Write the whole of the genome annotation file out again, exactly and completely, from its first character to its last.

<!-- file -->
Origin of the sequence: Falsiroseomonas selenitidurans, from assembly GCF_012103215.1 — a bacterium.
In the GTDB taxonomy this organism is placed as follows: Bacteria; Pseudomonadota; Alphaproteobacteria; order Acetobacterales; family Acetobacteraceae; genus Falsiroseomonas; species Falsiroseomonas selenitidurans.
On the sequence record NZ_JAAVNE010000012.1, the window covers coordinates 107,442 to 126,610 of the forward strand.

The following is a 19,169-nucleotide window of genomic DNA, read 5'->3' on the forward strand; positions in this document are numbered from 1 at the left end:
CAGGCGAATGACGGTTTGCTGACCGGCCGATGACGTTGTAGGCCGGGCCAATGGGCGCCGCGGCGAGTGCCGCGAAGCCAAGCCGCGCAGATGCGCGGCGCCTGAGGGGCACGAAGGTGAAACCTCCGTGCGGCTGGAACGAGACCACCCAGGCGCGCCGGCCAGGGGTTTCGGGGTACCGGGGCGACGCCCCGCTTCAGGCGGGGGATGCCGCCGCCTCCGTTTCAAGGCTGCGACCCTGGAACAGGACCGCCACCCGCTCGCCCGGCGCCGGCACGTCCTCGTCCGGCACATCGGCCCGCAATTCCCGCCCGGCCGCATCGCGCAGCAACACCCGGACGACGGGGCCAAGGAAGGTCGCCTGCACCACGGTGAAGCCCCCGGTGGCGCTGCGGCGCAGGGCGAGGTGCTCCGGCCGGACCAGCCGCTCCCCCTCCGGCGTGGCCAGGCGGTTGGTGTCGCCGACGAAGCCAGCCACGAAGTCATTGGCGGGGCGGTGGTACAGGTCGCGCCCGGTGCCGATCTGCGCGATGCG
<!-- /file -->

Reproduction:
Origin of the sequence: Falsiroseomonas selenitidurans, from assembly GCF_012103215.1 — a bacterium.
In the GTDB taxonomy this organism is placed as follows: Bacteria; Pseudomonadota; Alphaproteobacteria; order Acetobacterales; family Acetobacteraceae; genus Falsiroseomonas; species Falsiroseomonas selenitidurans.
On the sequence record NZ_JAAVNE010000012.1, the window covers coordinates 107,442 to 126,610 of the forward strand.

The following is a 19,169-nucleotide window of genomic DNA, read 5'->3' on the forward strand; positions in this document are numbered from 1 at the left end:
CAGGCGAATGACGGTTTGCTGACCGGCCGATGACGTTGTAGGCCGGGCCAATGGGCGCCGCGGCGAGTGCCGCGAAGCCAAGCCGCGCAGATGCGCGGCGCCTGAGGGGCACGAAGGTGAAACCTCCGTGCGGCTGGAACGAGACCACCCAGGCGCGCCGGCCAGGGGTTTCGGGGTACCGGGGCGACGCCCCGCTTCAGGCGGGGGATGCCGCCGCCTCCGTTTCAAGGCTGCGACCCTGGAACAGGACCGCCACCCGCTCGCCCGGCGCCGGCACGTCCTCGTCCGGCACATCGGCCCGCAATTCCCGCCCGGCCGCATCGCGCAGCAACACCCGGACGACGGGGCCAAGGAAGGTCGCCTGCACCACGGTGAAGCCCCCGGTGGCGCTGCGGCGCAGGGCGAGGTGCTCCGGCCGGACCAGCCGCTCCCCCTCCGGCGTGGCCAGGCGGTTGGTGTCGCCGACGAAGCCAGCCACGAAGTCATTGGCGGGGCGGTGGTACAGGTCGCGCCCGGTGCCGATCTGCGCGATGCG